A plastically deformable shape-retentive member 30 is laminated to an inner surface of the neoprene sheet 20, opposite the lycra backing 18. The shape-retentive member 30 preferably comprises a thin pliable metal foil, having a thickness less than the thickness of the base layer. Preferably, the shape-retentive member 30 comprises aluminum foil having a thickness of 0.006 in. The shape-retentive member 30 includes first and second opposite arcuate lobe ends 31 and 32, respectively, connected by a medial neck portion 33. The first lobe end 31 is substantially smaller than the second lobe end 32, and each of the lobe ends 31 and 32 are substantially larger than the medial neck portion 33. The particular shape of the shape-retentive member 30 allows the completed shield 10 and 10' to be readily deformed, while preventing any contact between the shape-retentive member 30 with either the eyeglasses or the user.
An ornamental flexible fabric cover layer 40 is laminated in overlying relation to the base layer and to the shape-retentive member 30 such that the shape-retentive member 30 is sandwiched between the base layer and the cover layer 40. The cover layer 40 may be formed with a variety of different colors and/or design patterns and has a thickness approximately that of the sheet 20.
In the manner of making the side shields 10 and 10' according to the invention, the shape-retentive members 30 are first pre-cut from a foil sheet. It should be noted that the shape-retentive members 30 for both the right shields 10 and the left shields 10' may be identically cut, and then merely flipped to the proper orientation and position on the base layer. A suitable adhesive, such as a conventional rubber cement of the type sold under the designation R27708 adhesive and thinned as required with R27123 solvent, both adhesive and solvent available from Rubatex Corporation of Bedford, Va., is then employed to laminate the shape-retentive members 30 in predetermined orientations on the neoprene sheet 20. In this regard, a suitable pattern or grid may be utilized to effect proper alignment and positioning of the shape-retentive members 30 on the base layer to minimize waste. After the shape-retentive members 30 have been glued in their proper orientations to the neoprene sheet 20, the ornamental fabric cover layer 20 is then laminated to the neoprene sheet 20 and also to the exposed upper surface of the shape-retentive members 30, again utilizing a conventional type of rubber cement.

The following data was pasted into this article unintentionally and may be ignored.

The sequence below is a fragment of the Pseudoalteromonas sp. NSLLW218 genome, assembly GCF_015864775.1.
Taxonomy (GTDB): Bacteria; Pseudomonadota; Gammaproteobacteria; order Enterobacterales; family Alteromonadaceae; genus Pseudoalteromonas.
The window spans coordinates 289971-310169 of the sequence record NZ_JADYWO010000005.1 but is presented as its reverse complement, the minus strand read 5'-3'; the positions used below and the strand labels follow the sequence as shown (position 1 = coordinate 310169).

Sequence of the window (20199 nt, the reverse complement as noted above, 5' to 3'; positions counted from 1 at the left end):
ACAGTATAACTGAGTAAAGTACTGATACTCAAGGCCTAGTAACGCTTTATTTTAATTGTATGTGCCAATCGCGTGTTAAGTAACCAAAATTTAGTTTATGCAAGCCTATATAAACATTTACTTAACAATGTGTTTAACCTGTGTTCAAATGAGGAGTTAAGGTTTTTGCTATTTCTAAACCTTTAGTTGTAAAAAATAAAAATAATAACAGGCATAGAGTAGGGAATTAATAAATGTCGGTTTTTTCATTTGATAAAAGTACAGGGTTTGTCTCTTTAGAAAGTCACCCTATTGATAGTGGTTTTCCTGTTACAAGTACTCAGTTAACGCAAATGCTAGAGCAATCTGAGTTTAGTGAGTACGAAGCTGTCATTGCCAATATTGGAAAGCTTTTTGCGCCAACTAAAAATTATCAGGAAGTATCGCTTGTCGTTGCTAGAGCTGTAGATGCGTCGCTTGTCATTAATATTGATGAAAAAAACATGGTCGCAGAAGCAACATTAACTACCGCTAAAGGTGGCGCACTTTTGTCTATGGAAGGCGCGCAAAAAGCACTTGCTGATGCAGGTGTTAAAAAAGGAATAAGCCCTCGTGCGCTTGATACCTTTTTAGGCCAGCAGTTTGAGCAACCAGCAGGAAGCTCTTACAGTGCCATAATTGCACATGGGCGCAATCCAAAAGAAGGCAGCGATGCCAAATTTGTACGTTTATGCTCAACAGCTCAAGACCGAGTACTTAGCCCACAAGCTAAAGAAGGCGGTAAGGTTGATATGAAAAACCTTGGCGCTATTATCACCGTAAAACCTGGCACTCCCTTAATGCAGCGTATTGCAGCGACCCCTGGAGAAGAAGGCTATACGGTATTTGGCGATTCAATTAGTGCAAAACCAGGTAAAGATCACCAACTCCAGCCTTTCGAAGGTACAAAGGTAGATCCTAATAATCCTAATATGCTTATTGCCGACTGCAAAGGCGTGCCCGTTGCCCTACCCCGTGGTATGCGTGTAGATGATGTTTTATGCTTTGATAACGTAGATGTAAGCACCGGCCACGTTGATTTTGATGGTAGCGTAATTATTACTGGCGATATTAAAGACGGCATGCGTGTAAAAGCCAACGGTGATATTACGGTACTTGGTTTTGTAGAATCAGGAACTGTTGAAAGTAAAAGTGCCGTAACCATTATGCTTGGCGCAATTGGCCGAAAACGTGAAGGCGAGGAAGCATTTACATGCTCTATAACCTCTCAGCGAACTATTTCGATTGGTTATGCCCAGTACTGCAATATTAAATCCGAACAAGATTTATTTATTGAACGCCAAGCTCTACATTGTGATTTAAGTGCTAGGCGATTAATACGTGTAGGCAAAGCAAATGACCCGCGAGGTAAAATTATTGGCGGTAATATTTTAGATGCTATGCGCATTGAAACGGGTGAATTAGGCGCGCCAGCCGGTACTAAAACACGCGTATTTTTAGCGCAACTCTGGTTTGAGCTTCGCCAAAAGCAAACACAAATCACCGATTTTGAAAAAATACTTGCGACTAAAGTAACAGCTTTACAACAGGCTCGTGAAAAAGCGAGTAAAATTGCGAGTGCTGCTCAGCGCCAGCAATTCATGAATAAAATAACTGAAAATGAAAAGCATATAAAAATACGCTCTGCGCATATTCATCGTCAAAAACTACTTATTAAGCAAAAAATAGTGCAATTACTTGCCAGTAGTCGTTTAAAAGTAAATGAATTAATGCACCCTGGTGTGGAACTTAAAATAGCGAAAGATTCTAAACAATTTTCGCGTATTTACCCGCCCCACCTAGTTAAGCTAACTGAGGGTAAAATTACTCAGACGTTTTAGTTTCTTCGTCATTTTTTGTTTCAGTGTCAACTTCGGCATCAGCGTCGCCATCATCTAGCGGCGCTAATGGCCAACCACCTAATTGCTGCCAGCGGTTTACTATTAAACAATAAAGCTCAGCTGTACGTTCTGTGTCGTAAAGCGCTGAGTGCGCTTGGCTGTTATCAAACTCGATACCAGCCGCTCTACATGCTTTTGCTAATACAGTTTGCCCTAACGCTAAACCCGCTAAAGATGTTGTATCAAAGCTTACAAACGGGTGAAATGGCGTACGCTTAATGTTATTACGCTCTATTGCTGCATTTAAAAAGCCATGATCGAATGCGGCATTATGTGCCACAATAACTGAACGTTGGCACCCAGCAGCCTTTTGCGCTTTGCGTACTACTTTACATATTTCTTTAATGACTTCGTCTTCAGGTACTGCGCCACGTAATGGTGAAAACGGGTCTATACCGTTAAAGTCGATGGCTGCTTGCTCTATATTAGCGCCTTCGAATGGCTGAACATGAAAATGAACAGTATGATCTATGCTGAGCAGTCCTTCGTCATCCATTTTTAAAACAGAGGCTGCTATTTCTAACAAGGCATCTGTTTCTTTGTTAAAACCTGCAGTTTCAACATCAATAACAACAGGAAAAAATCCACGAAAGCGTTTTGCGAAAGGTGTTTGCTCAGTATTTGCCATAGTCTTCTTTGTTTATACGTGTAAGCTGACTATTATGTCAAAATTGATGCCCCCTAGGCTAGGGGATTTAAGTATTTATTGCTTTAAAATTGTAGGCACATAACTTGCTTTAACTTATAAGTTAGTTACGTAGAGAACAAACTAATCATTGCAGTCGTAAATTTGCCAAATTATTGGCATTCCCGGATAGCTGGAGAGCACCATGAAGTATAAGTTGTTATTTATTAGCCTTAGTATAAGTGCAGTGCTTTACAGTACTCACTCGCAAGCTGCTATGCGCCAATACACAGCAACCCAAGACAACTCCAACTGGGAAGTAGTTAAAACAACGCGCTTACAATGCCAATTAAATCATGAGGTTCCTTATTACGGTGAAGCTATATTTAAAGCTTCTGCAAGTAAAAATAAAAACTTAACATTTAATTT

After drying of the glue, the two pairs of short slits 21, 22 and 23, 24 are formed through the now laminated base and cover layers, with the pairs of slits disposed on opposite sides of and adjacent to the medial neck portions 33 of the shape-retentive members 30. The elastic nature of the neoprene sheet 20 allows the slits to be formed with a length suitable for a tight fit insertion of a relatively small thickness earbow, while allowing the slits to stretch sufficiently to accommodate larger thickness earbows, thus making the shields suitable for use with a wide variety of different eyeglasses. The shields 10 and 10' are then cut from the laminate sheet through the use of conventional cutting techniques, for example by die cutting or by laser cutting.
It is to be understood, however, that even though numerous characteristics and advantages of the present invention have been set forth in the foregoing description, together with details of the structure and function of the invention, the disclosure is illustrative only, and changes may be made in detail, especially in matters of materials, shape, size and arrangement of parts within the principles of the invention to the full extent indicated by the broad general meaning of the terms in which the appended claims are expressed and reasonable equivalents thereof.
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|USD481063||Jul 24, 2002||Oct 21, 2003||Dioptics Medical Products, Inc.||Eyeglasses|
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|U.S. Classification||351/44, 2/449, 2/13|
|International Classification||G02C7/16, A61F9/02, G02C11/00|
|Cooperative Classification||G02C11/12, A61F9/029, G02C11/00, G02C7/16|
|European Classification||G02C11/12, G02C11/00, A61F9/02Z, G02C7/16|
|Oct 20, 1998||REMI||Maintenance fee reminder mailed|
|Mar 28, 1999||LAPS||Lapse for failure to pay maintenance fees|
|Jun 8, 1999||FP||Expired due to failure to pay maintenance fee|
Effective date: 19990328